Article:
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BUDDHA ACADEMY TIKAMGARH (MP) || ☺ || ༺•|✤आपकी सफलता हमारा ध्‍येय✤|•༻

created Nov 21st, 10:17 by Deendayal Vishwakarma



325 words
43 completed
The RBI working group on ownership and corporate structure of banks has done well to recommend sweeping changes that would allow companies to promote or own sizeable chunks in banks and to allow promoters to hold 26% equity, subject to the extant fit-and-proper criteria being met. This opens the way for some public sector banks to increase their capital buffers by issuing additional equity that could be picked up by private sector giants. This would give more fiscal room to the government while strengthening the financial sector.
Changes in technology and the nature of mediation of savings from individual savers to those who use resources to create additional income or to allocate capital among different seekers of capital warrant changes in ownership norms. Electronic fund flows and bank accounts with uniquely identified owners make it possible for the banking supervisor and the regulator to not only track the movement of funds but also to carry out sophisticated analytics. Identifying a barred related-party transaction by a bank owned by an industrial house is a lot easier today than it was even 15 years ago. The emergence of large non-banking finance companies that fund infrastructure projects and a growing corporate debt market create new dynamics in mediation of savings. The emerging fintech industry is likely to bring further, possibly disruptive, changes. It is welcome that India’s regulatory framework is keeping pace.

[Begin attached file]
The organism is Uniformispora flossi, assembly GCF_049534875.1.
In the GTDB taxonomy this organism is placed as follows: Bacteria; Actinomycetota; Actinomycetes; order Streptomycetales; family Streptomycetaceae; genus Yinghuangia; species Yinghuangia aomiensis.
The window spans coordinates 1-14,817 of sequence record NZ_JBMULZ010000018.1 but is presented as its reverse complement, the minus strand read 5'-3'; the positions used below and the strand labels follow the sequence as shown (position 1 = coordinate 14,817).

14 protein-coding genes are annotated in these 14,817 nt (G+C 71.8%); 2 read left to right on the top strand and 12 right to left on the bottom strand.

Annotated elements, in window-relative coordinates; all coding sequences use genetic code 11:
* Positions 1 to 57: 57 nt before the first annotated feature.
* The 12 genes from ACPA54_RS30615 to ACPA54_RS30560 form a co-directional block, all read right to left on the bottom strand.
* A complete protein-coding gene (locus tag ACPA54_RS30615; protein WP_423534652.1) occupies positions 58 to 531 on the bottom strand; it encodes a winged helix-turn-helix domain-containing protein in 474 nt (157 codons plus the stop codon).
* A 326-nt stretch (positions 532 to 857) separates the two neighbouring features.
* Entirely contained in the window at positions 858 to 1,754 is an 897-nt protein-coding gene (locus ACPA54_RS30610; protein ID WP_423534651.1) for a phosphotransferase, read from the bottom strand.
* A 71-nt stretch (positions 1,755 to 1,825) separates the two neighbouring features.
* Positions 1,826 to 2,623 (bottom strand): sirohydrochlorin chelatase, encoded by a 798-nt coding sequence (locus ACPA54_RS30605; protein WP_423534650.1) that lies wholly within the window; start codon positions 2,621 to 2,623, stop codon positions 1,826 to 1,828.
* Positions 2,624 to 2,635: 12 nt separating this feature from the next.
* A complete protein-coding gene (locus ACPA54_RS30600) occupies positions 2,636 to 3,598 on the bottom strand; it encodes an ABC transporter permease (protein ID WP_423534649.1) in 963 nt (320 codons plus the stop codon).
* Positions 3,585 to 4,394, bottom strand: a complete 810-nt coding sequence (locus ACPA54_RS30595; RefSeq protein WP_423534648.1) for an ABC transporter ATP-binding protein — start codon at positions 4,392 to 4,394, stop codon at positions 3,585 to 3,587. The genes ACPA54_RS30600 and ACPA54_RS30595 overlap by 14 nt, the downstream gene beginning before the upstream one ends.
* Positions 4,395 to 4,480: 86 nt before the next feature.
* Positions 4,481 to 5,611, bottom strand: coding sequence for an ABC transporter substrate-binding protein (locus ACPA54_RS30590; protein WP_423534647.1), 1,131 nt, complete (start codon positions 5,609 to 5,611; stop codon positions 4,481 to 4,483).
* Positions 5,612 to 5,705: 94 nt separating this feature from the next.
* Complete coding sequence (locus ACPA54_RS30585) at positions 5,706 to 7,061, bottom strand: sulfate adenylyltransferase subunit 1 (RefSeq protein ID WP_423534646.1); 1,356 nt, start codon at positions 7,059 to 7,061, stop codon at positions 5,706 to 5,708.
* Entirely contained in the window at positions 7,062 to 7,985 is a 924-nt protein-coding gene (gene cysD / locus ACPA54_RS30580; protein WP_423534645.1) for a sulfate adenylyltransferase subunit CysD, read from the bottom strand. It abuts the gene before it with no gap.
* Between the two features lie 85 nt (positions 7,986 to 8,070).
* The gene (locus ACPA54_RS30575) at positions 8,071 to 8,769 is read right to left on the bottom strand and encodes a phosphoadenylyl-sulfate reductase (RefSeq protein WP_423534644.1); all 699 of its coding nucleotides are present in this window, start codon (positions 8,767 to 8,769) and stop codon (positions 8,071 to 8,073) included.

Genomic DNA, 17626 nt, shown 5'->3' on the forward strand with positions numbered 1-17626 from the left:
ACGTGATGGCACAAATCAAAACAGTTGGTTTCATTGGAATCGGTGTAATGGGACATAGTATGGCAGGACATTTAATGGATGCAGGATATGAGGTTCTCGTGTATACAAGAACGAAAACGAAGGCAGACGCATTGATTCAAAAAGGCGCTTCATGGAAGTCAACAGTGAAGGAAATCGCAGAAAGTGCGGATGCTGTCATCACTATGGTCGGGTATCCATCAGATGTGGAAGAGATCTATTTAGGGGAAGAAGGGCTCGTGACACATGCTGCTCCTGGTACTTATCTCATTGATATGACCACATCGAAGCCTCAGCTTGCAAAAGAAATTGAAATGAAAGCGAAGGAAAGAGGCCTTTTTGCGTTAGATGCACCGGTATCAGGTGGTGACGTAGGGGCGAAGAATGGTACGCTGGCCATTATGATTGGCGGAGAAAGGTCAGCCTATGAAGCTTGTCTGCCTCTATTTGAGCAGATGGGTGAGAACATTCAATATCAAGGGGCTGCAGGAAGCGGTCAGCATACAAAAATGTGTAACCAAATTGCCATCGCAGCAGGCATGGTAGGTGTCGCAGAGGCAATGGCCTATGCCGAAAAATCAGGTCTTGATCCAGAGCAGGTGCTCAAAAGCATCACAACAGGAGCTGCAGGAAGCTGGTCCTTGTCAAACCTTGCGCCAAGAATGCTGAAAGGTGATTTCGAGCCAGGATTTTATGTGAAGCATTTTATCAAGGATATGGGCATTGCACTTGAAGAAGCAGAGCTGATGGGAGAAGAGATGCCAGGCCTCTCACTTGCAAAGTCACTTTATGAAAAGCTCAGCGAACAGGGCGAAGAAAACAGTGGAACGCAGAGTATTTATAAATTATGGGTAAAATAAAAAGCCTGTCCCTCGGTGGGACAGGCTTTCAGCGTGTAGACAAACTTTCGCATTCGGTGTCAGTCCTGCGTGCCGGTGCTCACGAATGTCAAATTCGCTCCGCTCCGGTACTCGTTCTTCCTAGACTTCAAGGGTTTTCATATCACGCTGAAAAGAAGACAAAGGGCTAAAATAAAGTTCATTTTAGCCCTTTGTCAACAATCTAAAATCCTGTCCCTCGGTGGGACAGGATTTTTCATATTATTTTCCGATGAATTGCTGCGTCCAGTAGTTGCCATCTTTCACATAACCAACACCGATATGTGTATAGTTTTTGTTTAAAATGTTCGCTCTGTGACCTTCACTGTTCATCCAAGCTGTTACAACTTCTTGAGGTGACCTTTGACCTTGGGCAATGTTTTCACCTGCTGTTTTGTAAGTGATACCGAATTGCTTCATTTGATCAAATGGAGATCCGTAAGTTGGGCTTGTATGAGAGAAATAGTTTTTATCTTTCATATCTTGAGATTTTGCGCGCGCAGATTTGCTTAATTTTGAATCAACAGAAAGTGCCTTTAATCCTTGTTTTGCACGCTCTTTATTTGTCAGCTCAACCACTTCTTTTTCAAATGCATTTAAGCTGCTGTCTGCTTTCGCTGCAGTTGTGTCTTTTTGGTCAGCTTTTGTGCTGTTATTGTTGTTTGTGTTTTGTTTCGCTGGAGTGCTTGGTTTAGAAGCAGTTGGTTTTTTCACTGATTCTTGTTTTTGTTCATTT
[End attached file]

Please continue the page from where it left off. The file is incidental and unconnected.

RBI's readiness to hand over Lakshmi Vilas Bank to Singapore-based DBS indicates that the central bank would be happy to accept and act on the recommendations of the working group. The working group has liberalised the conditions for a non-banking finance company to convert to a bank, apart from raising the minimum equity threshold. Payment banks, too, can convert to banks, which is a welcome development. All told, these recommendations pave the way for a healthier, stronger and more diverse banking sector. RBI's focus should shift to developing the corporate debt market and the fintech sector.

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